This is a valid point. But in Islam, hearing about past sins of others should be ignored. Easier said than done, but that's the correct attitude. If you care about past sins of others than you will naturally be upset if you hear rumours. If you don't concern yourself with the past, you can ignore such rumours and get on with your life.

 

There is another point to all this though. When you speak freely about sins, you normalize them, and even make entertainment out of it. We all know people who have done shameful things but have then turned their lives around. The thing is, these people get a lot of respect and attention. It's a feel-good story, when we hear about people who have overcome their troubled pasts to become successful, righteous people. This is true of the Muslim community as well. I know brothers who talk about their past sins and how they've now become dedicated Muslims to teach others to be grateful for the guidance they have. But these guys get a lot more attention than those brothers who have been dedicated from childhood. It's great entertainment.

 

Peace

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This is a valid point. But in Islam, hearing about past sins of others should be ignored. Easier said than done, but that's the correct attitude. If you care about past sins of others than you will naturally be upset if you hear rumours. If you don't concern yourself with the past, you can ignore such rumours and get on with your life.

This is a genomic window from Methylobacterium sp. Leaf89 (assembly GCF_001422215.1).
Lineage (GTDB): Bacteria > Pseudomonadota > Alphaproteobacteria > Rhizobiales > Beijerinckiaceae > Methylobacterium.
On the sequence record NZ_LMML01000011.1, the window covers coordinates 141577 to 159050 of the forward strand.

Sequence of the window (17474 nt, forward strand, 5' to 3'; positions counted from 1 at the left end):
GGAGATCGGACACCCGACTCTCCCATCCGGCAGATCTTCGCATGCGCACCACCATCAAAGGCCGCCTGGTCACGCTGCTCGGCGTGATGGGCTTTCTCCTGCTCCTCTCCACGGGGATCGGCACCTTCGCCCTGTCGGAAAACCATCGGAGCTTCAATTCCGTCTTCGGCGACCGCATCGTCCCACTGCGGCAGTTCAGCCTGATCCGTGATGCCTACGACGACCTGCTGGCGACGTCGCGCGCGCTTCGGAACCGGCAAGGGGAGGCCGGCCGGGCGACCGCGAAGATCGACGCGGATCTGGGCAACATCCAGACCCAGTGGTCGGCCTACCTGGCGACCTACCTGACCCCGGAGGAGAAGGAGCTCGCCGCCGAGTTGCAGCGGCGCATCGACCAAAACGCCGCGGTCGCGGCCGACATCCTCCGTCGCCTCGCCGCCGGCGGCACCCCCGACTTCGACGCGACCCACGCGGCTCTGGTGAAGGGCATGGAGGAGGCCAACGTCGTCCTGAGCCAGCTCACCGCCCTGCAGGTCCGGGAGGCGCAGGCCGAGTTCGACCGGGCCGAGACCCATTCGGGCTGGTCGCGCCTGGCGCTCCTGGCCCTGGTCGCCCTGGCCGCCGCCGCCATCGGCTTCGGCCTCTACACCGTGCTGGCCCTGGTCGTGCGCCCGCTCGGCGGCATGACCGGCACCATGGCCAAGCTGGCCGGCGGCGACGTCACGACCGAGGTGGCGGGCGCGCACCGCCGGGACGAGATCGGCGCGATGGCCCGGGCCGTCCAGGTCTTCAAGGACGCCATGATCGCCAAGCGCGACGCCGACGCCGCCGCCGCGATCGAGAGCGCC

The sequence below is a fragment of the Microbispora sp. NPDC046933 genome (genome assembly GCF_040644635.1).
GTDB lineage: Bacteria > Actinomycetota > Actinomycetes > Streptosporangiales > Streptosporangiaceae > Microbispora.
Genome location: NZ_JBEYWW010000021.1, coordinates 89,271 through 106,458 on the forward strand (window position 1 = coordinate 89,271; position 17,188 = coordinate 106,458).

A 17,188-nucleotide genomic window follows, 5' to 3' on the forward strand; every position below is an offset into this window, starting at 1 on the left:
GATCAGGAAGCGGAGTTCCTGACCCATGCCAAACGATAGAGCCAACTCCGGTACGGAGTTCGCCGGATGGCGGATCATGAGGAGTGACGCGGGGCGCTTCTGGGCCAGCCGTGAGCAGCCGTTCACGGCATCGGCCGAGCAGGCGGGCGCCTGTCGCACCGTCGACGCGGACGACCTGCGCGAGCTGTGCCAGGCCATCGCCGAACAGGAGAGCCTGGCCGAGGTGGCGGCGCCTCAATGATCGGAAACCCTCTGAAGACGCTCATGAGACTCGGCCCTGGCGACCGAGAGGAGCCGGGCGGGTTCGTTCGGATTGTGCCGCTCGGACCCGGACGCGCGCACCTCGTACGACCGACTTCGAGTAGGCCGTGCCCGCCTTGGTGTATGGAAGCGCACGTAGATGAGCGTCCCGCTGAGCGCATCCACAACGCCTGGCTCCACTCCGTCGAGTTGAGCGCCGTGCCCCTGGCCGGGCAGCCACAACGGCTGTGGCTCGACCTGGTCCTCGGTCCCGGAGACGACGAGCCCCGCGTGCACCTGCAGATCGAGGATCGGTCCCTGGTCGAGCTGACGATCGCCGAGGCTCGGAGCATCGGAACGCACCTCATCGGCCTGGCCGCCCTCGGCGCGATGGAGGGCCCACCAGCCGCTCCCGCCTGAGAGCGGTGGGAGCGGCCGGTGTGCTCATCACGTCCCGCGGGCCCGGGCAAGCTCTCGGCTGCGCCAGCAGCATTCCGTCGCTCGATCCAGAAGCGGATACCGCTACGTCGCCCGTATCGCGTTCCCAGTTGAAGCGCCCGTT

There is another point to all this though. When you speak freely about sins, you normalize them, and even make entertainment out of it. We all know people who have done shameful things but have then turned their lives around. The thing is, these people get a lot of respect and attention. It's a feel-good story, when we hear about people who have overcome their troubled pasts to become successful, righteous people. This is true of the Muslim community as well. I know brothers who talk about their past sins and how they've now become dedicated Muslims to teach others to be grateful for the guidance they have. But these guys get a lot more attention than those brothers who have been dedicated from childhood. It's great entertainment.

 

Peace

 

Yes, this is a good point. I can see how the 'normalisation' of sins would be a likely by-product of freely speaking about past transgressions. In the husband-wife context, I guess it would be important to consider firstly, why the sin needs to be revealed, and then, how. In some cases, it may be that revealing a past sin to your partner would be the lesser of two evils. If I felt that I had to reveal a sin in these circumstances, I would try to do so in a way that highlighted my embarrassment and shame at having committed the sin.

 

Thanks for the relevant hadith, I'll discuss it with my wife post haste!